Alternative medicine, Health, Paleo diet, Social media, health

Unless you’ve been on digital hiatus lately, you would have seen the torrent of articles about health stars in the news. From allegations against The Whole Pantry app founder and alternative medicine advocate Belle Gibson to Paleo pin-up Pete Evans, there’s been no escaping these explosive stories.

RELATED: Five New Fitness Trends

Given the increasing frequency of reports of fraud and false claims by social media stars in the health industry, we ask: is it time for a crackdown? Should we reconsider who we ‘follow’?

Why now?

There’s never been an easier time for people to share their views to a mass audience. Shura Ford, founder of natural health clinic Ford Wellness Group, says social media is one of the biggest platforms for creating new health stars, which poses a potential problem. “[Social media] is global and its popularity is dependant on what resonates with the public, not with what is most credible,” she tells SHESAID.

Ford’s Melbourne-based clinic employs both traditional and non-traditional medical experts, ranging from GPs and psychologists to herbalists and kinesiologists. She says all professionals must be qualified and registered with their respective associations, or they can’t practice. In the digital realm however, it’s a different matter.

Belle Gibson, founder of The Whole Pantry app, cultivated an Instagram following of over 200,000 people around the world thanks to her message of ‘clean’ eating and natural therapies, including Ayervedic treatments and oxygen therapy. Gibson, whose cancer claims are currently under investigation, has sparked outrage about how a 26-year-old was able to give advise to so many people, with so few health qualifications.

“While I’m all for people becoming self empowered to look after themselves, taking advice  from someone who isn’t adequately trained nor qualified can be very damaging for that person’s health- not to mention costly,” says Rebecca Warren, lecturer of nutritional medicine at Endeavour College of Natural Health.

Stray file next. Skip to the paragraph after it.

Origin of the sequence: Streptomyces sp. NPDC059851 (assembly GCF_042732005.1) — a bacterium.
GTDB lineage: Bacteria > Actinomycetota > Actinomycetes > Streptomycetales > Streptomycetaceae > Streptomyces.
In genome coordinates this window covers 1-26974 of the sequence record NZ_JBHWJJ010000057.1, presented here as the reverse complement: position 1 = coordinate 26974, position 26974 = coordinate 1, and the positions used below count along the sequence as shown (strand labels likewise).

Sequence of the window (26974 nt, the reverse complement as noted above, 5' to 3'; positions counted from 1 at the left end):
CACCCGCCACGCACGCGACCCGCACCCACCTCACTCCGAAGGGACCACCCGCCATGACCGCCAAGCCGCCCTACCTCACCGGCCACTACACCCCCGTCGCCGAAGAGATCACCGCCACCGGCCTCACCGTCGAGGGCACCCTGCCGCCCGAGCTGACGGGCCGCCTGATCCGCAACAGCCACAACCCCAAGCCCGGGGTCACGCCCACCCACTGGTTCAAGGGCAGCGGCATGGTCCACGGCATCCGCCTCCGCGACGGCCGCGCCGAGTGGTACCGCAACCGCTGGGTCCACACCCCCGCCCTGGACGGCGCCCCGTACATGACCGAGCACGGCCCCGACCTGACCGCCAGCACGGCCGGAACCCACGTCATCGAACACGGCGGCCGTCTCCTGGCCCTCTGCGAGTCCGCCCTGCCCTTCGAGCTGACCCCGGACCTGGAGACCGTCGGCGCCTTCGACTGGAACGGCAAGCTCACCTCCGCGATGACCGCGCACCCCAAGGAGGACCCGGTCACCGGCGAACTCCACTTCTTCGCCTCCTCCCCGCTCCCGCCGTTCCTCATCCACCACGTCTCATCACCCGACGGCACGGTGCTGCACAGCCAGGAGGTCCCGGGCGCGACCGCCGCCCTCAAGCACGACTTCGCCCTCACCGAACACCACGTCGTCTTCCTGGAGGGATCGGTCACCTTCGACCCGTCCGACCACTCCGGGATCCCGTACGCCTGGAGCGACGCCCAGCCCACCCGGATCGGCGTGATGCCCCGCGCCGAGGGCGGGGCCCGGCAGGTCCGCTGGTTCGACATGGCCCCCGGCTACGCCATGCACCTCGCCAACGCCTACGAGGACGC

Ford agrees, adding, “the unfortunate situation is that there is no recourse of action for unqualified advice and it’s difficult for the public to know what is accurate or correct.”

So, what’s to stop anyone launching a site, gathering a social following and giving advise to an audience of thousands? Nothing.

Alternative medicine, health,  paleo diet, social media

What’s the danger?

When celebrity chef Pete Evans prepared to launch his new cookbook Bubba Yum Yum- The Paleo Way for New Mums, Babies and Toddlers, this year, he had no idea about the backlash it would spark.

“In my view, there’s a very real possibility that a baby may die if this book goes ahead,” the president of the Public Health Association of Australia, Professor Heather Yeatman, told the Australian Women’s Weekly.

Evans, a well-known TV host, chef and cookbook author, came under fire for a Paleo recipe in his new book, which suggested serving bone broth to a young child in place of formula. Despite Pan Macmillan refusing to publish the book, Evans has announced plans to self-publish it, relying on his strong social and digital following to support the venture.

Similarly, Gibson was able to use her reach as a social media sensation to spread information about her experience with using natural therapies for healing. “If you Google ‘natural cancer cure,’ more than 50 million searches claim to have your answer in the form of a herb, fruit, vegetable or tonic!” says accredited practicing dietitian Larina Robinson. “It’s just not that simple.”